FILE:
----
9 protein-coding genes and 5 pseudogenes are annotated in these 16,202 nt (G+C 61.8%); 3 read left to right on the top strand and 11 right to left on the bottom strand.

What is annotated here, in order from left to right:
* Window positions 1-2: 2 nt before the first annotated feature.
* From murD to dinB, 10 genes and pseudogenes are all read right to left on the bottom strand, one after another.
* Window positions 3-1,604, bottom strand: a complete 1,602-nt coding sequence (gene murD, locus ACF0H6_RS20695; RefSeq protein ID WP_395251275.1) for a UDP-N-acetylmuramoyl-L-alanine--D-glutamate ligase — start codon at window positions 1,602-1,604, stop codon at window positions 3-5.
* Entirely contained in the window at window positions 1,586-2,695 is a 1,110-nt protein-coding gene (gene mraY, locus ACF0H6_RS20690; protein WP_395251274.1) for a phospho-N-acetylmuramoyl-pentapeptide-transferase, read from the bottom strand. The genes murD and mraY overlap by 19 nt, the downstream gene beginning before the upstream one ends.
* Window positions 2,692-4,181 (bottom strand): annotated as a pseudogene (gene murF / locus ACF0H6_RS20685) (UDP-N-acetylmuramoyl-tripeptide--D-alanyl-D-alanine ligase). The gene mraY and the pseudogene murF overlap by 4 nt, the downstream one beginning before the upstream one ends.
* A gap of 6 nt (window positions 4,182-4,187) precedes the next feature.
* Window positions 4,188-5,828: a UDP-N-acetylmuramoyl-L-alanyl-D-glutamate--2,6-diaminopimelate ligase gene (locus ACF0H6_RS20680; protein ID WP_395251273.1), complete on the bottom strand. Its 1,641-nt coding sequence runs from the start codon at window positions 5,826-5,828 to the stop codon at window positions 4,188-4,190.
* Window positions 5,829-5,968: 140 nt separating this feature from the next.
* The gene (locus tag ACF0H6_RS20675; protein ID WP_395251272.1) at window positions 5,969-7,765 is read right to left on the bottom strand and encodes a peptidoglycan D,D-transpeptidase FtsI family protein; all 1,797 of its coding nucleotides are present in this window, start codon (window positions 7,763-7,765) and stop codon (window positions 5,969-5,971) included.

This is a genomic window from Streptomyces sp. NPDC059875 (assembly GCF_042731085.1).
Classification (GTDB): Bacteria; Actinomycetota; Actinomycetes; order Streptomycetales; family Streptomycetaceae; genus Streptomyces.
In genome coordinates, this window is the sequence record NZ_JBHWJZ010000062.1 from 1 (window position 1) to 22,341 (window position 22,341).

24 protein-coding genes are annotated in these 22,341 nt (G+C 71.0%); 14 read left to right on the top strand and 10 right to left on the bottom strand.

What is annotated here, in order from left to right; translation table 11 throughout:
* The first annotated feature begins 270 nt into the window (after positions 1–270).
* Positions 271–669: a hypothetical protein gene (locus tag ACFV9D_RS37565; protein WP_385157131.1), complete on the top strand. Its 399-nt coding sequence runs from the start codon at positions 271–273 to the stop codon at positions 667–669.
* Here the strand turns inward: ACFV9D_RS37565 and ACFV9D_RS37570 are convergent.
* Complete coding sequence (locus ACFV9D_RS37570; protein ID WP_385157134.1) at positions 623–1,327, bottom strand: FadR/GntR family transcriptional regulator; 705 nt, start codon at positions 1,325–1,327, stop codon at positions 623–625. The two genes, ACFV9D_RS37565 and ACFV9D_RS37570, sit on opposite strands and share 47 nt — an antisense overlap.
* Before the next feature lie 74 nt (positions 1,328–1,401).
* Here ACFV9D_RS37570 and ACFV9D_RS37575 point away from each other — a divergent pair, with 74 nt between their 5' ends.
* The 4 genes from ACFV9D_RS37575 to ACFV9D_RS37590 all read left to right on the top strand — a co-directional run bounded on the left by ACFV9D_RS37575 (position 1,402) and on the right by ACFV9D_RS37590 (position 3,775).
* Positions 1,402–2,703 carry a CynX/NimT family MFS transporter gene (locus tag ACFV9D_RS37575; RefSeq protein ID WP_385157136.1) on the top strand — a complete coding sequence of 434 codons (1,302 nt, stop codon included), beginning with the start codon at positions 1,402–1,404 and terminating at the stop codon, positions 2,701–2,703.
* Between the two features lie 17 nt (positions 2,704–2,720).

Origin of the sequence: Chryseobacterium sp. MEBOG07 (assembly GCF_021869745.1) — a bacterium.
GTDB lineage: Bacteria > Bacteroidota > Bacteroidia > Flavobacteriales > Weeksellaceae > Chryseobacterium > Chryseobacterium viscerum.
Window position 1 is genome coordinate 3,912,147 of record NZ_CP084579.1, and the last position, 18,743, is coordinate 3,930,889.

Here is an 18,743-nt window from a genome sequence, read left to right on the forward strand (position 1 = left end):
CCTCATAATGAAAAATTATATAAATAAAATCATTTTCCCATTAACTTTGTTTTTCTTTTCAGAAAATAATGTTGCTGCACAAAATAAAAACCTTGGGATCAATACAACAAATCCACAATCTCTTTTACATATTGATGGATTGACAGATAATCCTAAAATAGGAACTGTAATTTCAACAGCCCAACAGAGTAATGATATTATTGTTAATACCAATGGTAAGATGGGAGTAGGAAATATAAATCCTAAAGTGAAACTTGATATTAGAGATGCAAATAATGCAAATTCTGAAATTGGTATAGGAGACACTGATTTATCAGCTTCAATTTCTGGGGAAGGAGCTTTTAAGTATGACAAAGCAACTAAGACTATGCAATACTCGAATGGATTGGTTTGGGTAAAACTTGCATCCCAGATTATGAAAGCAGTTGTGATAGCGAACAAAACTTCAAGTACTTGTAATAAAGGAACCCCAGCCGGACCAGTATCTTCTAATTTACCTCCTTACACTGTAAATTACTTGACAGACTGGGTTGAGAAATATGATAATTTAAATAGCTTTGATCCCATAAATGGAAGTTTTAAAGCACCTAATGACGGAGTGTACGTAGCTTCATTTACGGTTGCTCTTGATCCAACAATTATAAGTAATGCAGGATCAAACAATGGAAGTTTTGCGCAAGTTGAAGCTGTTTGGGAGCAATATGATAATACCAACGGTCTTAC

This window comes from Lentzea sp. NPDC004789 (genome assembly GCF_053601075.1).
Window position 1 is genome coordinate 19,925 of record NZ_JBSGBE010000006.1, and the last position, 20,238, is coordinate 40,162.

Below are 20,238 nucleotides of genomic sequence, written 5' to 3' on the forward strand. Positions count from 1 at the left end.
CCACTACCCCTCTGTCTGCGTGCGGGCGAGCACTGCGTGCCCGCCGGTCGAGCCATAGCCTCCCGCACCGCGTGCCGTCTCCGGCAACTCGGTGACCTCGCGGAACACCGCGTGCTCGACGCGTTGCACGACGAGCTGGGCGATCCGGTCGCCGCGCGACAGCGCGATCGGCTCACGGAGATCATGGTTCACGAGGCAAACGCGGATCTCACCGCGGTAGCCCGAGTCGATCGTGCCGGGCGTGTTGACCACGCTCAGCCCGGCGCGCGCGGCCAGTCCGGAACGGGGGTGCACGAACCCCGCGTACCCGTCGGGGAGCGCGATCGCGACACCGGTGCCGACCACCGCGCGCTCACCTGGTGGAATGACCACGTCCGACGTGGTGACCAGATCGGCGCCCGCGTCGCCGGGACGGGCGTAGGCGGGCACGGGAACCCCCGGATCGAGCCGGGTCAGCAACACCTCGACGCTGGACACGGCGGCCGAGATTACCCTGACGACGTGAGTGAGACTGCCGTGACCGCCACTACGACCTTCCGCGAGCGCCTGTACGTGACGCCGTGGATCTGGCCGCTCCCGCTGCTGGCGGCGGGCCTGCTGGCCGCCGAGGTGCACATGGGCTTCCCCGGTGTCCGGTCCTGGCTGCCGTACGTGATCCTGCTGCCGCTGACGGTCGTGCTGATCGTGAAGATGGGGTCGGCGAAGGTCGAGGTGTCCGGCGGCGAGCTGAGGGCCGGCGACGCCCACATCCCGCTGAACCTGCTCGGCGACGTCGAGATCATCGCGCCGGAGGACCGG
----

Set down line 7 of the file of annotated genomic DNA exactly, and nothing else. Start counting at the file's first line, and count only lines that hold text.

* Window positions 2,692-4,181 (bottom strand): annotated as a pseudogene (gene murF / locus ACF0H6_RS20685) (UDP-N-acetylmuramoyl-tripeptide--D-alanyl-D-alanine ligase). The gene mraY and the pseudogene murF overlap by 4 nt, the downstream one beginning before the upstream one ends.